Mention of Robert Stigwood in yesterday’s post leads me to the disclosure that alongside Abba, another of my guilty pleasures has always been the music of his blue chip clients The Bee Gees, not so much the era defining disco stuff from the mid-seventies as the melodic Beatles-like pop from the sixties and some songs, occasionally recorded by others, that followed their Saturday Night Fever renaissance. My favourite from their early period is ‘Run To Me’, simply immaculate pop with a hook line to catch a wave, and it was good to see that Matthew Sweet and Susanna Hoofs chose to cover this song on the first of their Under The Covers compilations in 2006. Their taste throughout this series has been exquisite.
For a period in New York I was besotted with a model called Lisa, a slip of a thing with beautiful Bambi eyes whose favourite song was ‘Fanny (Be Tender With My Love)’ which she played repeatedly on the juke box at Ashley’s bar on Fifth Avenue and 13th Street where we both hung out after hours. Armed with this knowledge, I asked her to be my date at a swanky reception The Bee Gees hosted at the Waldorf Astoria Hotel to celebrate the success of Fever. She accepted and off we went, dressed to the nines, but at the bar I made the foolish mistake of introducing her to my friend Mick Rock, the photographer, who asked her to dance. She accepted and I never saw either of them again, well not for a few weeks anyway. Turned out they’d moved in together and they stayed that way for about eight years. I’ve since published Mick’s photo books and we laugh about it now. After retiring from modelling Lisa went back to college and is now an English Lit lecturer at a college in her home city of Chicago. She writes great short stories too.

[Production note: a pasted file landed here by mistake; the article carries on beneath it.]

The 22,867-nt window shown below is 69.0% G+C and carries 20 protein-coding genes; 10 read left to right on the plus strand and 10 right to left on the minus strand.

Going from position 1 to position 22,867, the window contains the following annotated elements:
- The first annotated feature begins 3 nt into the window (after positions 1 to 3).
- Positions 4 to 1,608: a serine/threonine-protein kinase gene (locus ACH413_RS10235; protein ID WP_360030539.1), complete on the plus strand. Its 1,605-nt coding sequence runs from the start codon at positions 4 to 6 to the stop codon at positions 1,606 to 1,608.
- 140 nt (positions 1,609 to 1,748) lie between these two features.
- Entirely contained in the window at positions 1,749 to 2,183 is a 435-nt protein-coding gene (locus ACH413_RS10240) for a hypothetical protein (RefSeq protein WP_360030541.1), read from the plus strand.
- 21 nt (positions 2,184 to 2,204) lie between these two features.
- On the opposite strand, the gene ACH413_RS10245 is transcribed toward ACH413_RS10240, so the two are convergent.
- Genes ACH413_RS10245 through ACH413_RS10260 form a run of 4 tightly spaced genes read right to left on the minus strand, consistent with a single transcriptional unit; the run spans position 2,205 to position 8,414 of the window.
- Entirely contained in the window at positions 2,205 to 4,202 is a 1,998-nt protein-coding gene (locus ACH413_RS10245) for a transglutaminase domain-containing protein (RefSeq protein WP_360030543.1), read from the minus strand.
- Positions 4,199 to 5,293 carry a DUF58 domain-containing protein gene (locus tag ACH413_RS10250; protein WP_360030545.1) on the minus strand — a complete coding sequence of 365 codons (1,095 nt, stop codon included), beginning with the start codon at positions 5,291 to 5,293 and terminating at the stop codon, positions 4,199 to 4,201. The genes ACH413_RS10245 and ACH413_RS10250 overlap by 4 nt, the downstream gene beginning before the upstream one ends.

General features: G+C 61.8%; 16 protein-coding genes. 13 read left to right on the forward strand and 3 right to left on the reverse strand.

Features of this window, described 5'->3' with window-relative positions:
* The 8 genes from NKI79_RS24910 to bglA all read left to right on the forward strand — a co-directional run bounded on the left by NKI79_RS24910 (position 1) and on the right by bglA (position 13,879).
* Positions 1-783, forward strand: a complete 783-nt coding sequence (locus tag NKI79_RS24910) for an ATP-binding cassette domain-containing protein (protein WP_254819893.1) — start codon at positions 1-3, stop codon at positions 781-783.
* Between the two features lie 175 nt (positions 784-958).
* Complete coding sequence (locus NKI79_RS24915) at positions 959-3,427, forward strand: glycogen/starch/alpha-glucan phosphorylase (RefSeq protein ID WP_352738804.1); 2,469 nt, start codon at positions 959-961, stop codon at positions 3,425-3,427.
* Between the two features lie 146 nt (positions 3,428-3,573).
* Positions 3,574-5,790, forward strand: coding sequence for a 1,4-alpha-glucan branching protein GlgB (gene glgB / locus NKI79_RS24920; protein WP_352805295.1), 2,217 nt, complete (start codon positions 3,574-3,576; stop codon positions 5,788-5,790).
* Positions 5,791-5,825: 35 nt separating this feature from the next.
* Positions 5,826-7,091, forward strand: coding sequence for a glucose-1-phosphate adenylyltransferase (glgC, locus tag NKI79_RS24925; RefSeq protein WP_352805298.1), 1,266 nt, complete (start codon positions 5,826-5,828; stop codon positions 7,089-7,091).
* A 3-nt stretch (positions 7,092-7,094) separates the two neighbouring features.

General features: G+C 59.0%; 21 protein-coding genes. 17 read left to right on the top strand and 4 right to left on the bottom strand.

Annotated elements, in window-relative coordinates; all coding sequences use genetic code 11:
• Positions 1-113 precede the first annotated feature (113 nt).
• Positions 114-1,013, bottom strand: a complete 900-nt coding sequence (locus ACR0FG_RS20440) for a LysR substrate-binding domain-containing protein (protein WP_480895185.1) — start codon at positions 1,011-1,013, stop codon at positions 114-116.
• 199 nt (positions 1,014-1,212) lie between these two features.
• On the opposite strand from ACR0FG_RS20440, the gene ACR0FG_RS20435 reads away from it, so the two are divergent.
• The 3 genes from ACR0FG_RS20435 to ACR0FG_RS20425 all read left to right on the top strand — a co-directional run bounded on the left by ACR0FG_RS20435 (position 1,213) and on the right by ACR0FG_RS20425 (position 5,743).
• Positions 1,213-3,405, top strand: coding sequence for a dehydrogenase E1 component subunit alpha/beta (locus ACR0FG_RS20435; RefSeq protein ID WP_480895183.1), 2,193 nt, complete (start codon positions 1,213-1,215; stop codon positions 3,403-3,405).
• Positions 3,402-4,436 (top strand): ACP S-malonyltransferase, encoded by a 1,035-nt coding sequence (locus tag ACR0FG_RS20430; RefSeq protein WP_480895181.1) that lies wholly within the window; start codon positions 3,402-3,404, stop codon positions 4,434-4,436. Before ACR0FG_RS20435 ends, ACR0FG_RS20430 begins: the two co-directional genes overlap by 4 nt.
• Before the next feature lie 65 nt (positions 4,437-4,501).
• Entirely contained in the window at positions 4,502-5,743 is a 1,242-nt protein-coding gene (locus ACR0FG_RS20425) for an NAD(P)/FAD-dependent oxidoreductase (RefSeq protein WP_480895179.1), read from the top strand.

I interviewed The Bee Gees twice for MM, once in London at a flat they shared in Eaton Square and again in New York, in a hotel room, and both times – hilariously – they simply argued amongst themselves over the answers to my questions. One would say one thing, another would disagree and a heated barney resulted, usually between Robin and Barry with Maurice trying to act as mediator. The biggest argument they had was about the doldrums era in the early seventies when they were reduced to playing chicken-in-a-basket cabaret venues in the north of England. Barry enjoyed the experience. Robin hated it. Maurice could take it or leave it – work was work to him. They always did seem a bit touchy around the media, probably the fallout from iffy reviews along the way, but it saddens me that Barry is now the only Gibb brother left standing.
I once went to a party at the New York home of Robert Stigwood, an unbelievably luxurious duplex apartment which in the 1940s was occupied by the Duke and Duchess of Windsor. It was a penthouse, on the corner of one of those huge mansion blocks on Central Park West, actually the building next to the Dakota where John Lennon lived. As I was walking down an endless dark corridor admiring the original artworks on the walls – Magritte, Matisse, Picasso etc – Stigwood crept up behind me and propositioned me. I explained as nicely as I could that I preferred girls, whereupon he introduced me to a statuesque redhead from among his staff with the implied suggestion that we get on with it while he watched, which we didn’t.